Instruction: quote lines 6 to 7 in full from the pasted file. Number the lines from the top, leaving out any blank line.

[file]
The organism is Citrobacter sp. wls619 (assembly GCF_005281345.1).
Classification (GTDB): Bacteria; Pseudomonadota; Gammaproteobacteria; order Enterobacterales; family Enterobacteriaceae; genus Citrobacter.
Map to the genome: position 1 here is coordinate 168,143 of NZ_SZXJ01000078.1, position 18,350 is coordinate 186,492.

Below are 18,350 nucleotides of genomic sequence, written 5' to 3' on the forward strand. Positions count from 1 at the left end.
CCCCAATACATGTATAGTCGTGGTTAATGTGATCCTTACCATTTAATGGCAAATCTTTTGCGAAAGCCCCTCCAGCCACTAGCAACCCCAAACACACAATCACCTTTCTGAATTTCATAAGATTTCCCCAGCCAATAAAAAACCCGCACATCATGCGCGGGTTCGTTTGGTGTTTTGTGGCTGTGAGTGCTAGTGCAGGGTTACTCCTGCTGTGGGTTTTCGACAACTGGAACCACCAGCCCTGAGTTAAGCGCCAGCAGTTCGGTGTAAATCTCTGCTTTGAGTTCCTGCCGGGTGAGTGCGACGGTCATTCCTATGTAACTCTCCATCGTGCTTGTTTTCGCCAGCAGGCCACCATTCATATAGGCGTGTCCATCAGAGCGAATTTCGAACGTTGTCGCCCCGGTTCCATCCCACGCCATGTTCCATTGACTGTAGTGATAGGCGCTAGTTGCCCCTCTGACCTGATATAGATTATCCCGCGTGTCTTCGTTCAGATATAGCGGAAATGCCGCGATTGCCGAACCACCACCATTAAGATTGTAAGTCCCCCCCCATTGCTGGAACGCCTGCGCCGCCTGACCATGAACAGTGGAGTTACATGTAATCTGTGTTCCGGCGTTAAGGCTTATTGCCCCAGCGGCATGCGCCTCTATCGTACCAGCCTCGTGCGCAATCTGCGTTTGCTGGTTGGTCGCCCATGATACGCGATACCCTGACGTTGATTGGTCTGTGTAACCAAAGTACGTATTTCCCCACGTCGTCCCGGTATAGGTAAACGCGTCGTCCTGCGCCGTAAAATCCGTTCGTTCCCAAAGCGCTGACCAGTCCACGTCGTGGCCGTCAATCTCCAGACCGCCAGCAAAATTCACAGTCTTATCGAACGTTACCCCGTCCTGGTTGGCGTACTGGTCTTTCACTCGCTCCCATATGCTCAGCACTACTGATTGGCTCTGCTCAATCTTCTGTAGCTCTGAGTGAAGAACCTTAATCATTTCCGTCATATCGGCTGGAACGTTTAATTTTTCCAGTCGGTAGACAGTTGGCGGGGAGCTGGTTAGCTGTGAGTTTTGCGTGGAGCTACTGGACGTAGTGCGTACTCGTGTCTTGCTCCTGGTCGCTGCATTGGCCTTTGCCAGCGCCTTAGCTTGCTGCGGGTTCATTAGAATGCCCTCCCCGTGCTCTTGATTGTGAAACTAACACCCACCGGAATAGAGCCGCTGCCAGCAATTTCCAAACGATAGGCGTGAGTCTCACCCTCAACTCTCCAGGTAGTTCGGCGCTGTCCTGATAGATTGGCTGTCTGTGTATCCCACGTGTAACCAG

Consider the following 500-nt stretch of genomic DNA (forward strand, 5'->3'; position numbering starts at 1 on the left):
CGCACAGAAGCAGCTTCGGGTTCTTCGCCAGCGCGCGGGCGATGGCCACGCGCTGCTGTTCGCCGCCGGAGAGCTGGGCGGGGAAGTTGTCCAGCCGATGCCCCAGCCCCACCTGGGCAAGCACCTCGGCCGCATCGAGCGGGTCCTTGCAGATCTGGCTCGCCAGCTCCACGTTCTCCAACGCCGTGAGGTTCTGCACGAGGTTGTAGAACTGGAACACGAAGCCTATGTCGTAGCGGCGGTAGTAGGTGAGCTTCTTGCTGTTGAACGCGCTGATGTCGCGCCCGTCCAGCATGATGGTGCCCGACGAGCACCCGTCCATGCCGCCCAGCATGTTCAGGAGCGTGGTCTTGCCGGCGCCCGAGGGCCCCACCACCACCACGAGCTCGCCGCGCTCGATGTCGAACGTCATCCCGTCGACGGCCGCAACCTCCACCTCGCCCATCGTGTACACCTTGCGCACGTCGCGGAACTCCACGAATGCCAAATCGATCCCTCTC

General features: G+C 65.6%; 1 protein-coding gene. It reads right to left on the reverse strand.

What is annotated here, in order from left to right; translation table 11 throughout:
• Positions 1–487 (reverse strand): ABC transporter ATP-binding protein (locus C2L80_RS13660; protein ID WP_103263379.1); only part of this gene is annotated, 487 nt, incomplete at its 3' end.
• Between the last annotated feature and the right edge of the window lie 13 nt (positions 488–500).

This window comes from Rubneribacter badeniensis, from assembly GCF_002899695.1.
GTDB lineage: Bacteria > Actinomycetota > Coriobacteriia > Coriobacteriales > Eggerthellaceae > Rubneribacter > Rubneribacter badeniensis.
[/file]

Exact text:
Consider the following 500-nt stretch of genomic DNA (forward strand, 5'->3'; position numbering starts at 1 on the left):
CGCACAGAAGCAGCTTCGGGTTCTTCGCCAGCGCGCGGGCGATGGCCACGCGCTGCTGTTCGCCGCCGGAGAGCTGGGCGGGGAAGTTGTCCAGCCGATGCCCCAGCCCCACCTGGGCAAGCACCTCGGCCGCATCGAGCGGGTCCTTGCAGATCTGGCTCGCCAGCTCCACGTTCTCCAACGCCGTGAGGTTCTGCACGAGGTTGTAGAACTGGAACACGAAGCCTATGTCGTAGCGGCGGTAGTAGGTGAGCTTCTTGCTGTTGAACGCGCTGATGTCGCGCCCGTCCAGCATGATGGTGCCCGACGAGCACCCGTCCATGCCGCCCAGCATGTTCAGGAGCGTGGTCTTGCCGGCGCCCGAGGGCCCCACCACCACCACGAGCTCGCCGCGCTCGATGTCGAACGTCATCCCGTCGACGGCCGCAACCTCCACCTCGCCCATCGTGTACACCTTGCGCACGTCGCGGAACTCCACGAATGCCAAATCGATCCCTCTC